See also:American jurist and author, was
See also:born in
See also:Marseilles, France, on the 17th of
See also:March 1762, of Provencal descent . In 1780 he went to
See also:Martinique, and before the close of the American war of Independence went to
See also:North Carolina, where (in New
See also:Bern) he taught French and learnt
See also:English, and set up as a printer . He studied
See also:law, and was admitted to the North Carolina ,
See also:bar. in 1789 . He published various legal books, and edited Acts of the North Carolina
See also:Assembly from 1715 to r8o3 (2nd ed., 1809) . He was a member of the
See also:house of the General Assembly in 1806-1807 . In 1809 he was commissioned a
See also:judge of the
See also:court of the territory of
See also:Mississippi, and in March 1810 became judge of the superior court of the territory of
See also:Orleans . Here the law was in a chaotic
See also:condition, what with French law before O'Reilly's
See also:rule, then a
See also:code, and in 1808 the
See also:Digest of the
See also:Laws, an adaptation by
See also:Brown and
See also:Moreau Lislet of the code of
See also:Napoleon, which repealed the Spanish fueros, partidas, recopilationes and laws of the Indies only as they conflicted with its provisions .
See also:Martin published in 1811 and 1813 reports of cases decided by the superior court of the territory of Orleans . For two years from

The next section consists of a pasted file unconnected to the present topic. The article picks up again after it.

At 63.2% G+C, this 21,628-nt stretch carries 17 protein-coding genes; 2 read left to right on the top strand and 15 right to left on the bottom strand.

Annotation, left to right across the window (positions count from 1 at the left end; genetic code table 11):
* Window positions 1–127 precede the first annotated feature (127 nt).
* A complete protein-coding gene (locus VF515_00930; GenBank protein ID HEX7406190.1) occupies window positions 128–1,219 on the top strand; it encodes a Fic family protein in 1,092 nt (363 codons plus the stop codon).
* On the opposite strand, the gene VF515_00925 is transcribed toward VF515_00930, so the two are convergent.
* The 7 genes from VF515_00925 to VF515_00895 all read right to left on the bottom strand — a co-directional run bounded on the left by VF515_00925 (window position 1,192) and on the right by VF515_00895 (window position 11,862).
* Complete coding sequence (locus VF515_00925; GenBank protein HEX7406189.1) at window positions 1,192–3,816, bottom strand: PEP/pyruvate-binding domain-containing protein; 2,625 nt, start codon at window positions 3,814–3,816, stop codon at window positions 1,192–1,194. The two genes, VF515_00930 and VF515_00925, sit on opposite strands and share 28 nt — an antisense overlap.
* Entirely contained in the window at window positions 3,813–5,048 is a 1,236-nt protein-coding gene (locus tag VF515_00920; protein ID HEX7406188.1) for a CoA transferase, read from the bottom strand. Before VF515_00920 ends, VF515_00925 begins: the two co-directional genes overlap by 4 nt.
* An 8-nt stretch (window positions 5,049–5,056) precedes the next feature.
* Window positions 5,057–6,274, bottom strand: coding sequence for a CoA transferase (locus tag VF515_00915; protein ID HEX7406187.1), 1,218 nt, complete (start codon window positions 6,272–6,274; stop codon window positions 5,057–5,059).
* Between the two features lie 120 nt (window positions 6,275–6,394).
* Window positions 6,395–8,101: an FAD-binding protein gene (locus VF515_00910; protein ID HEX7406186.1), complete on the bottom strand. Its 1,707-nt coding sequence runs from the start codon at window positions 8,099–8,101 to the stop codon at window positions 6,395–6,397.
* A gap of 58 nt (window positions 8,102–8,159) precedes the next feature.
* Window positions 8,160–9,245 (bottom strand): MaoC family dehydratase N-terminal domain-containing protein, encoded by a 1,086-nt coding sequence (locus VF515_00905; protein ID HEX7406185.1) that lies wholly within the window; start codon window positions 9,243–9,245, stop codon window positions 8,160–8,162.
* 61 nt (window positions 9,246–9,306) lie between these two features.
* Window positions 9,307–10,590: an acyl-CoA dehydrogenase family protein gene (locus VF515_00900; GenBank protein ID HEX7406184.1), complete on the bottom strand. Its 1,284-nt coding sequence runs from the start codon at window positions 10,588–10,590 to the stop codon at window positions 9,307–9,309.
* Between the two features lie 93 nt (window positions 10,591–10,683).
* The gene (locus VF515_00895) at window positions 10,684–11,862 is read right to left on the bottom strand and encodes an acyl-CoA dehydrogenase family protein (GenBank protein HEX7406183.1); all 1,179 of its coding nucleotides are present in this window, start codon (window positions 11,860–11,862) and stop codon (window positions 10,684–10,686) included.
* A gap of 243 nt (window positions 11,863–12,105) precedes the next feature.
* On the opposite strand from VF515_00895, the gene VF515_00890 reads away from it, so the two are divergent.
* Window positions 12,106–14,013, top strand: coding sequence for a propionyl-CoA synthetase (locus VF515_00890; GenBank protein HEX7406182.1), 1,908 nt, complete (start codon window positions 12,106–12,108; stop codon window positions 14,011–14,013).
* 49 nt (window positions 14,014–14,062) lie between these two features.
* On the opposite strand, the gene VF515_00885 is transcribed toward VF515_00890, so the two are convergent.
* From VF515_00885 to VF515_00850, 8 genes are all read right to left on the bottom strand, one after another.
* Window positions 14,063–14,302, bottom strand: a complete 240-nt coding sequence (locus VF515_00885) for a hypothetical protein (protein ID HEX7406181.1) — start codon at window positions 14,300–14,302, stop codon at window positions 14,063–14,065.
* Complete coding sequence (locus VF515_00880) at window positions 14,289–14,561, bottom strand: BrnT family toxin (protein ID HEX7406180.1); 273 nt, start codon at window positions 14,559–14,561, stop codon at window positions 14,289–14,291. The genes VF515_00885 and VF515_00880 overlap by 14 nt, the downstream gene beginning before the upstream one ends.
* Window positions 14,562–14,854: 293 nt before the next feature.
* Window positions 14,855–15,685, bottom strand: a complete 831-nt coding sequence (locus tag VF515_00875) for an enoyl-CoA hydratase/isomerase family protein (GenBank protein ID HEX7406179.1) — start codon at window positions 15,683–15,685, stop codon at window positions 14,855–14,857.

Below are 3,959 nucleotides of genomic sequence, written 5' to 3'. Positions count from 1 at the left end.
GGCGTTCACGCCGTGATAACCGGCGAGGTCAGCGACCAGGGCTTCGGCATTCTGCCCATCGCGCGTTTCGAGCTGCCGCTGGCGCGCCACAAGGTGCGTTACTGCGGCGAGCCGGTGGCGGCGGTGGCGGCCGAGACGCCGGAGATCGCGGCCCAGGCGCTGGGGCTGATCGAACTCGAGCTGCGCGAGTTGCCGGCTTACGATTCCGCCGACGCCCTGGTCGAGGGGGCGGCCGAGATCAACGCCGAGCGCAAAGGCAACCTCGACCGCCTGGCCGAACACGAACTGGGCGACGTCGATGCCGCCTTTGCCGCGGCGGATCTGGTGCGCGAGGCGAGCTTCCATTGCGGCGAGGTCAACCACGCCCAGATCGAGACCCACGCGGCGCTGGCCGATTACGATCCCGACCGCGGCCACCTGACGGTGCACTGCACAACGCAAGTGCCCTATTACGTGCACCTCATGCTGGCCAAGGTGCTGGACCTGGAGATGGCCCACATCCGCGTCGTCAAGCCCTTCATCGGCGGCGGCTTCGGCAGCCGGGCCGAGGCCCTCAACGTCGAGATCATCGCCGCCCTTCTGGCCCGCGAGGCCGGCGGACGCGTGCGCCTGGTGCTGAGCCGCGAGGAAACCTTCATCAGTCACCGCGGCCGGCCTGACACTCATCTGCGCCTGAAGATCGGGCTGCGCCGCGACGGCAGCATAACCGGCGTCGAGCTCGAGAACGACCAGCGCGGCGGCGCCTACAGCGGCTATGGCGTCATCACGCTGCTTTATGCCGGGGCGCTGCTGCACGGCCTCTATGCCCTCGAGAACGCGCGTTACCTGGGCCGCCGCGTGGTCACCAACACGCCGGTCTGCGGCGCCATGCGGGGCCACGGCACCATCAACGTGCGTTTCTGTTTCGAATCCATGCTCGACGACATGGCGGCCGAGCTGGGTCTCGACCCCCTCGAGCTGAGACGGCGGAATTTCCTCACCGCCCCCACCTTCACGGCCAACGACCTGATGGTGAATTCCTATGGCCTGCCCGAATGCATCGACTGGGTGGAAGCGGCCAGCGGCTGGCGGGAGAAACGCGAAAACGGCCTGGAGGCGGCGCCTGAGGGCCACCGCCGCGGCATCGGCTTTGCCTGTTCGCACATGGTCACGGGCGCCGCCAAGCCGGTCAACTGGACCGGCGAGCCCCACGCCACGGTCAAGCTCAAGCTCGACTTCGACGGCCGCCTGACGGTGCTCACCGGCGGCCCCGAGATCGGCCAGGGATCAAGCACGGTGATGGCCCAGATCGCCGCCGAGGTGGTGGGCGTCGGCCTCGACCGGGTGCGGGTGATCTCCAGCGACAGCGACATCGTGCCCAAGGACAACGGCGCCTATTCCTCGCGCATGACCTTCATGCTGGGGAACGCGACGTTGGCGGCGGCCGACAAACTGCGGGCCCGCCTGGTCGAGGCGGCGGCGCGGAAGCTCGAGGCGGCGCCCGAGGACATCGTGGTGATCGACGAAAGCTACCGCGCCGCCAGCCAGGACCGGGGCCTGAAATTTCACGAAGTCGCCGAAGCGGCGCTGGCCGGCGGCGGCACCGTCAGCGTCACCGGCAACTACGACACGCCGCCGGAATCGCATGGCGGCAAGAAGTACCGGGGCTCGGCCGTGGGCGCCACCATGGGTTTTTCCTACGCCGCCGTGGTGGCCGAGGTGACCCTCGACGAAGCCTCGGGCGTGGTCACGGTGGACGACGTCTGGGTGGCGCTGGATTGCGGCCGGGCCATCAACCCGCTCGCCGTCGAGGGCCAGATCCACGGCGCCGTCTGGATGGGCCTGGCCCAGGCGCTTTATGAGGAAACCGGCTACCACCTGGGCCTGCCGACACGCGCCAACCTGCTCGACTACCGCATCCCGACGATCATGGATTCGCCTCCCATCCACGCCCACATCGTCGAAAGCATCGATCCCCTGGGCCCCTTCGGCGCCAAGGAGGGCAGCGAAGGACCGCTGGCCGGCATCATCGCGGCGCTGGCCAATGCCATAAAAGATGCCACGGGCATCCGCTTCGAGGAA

See also:February 1813 Martin was
See also:attorney-general of the newly established state of
See also:Louisiana, and then until March 1846 was a judge and (from 1836 to 1846) presiding judge of the supreme court of the state . For the
See also:period until 183o he published reports of the decisions of the supreme court; and in 1816 he published two volumes, one French and one English, of A General Digest of tke Acts of Legislatures of the
See also:Late Territory of Orleans and of the State of Louisiana . He won the name of the "
See also:father of Louisiana
See also:jurisprudence " and his
See also:work was of
See also:great assistance to
See also:Edward Livingston,
See also:Pierre Derbigny and Moreau Lislet in the Louisiana codification of 1821-1826 . Martin's eyesight had begun to fail when he was seventy, and after 1836 he could no longer write opinions with his own
See also:hand.l He died in New Orleans on the 11th of
See also:December 1846 .
Martin translatedRobert J .
See also:Pothier On Obligations (1802), and wrote The
See also:History of Louisiana from the Earliest Period (2 vols . 1827–1829) and The History of North Carolina (2 vols., 1829) . There His holographic will in favour of his
See also:brother (written in 1844 and devising
See also:property worth nearly $400,000) was unsuccessfully contested by the statevof Louisiana on the ground that the will was void as being a legal and
See also:physical impossibility, or as being an attempted
See also:fraud on the state, as under it the state would not receive a to % tax if the property went to the heirs of Martin (as intestate) in France.is a memoir by
See also:Henry A . Bullard in
See also:part ii. of B . F . French's
See also:Historical Collections of Louisiana (
See also:Philadelphia, 1850), and one by W . W .
See also:Howe in
See also:John F . Condon's edition of Martin's History of Louisiana (New Orleans, 1882) .
CLAUD MARTIN (1735-1800)
HOMER DODGE MARTIN (1836-1897)
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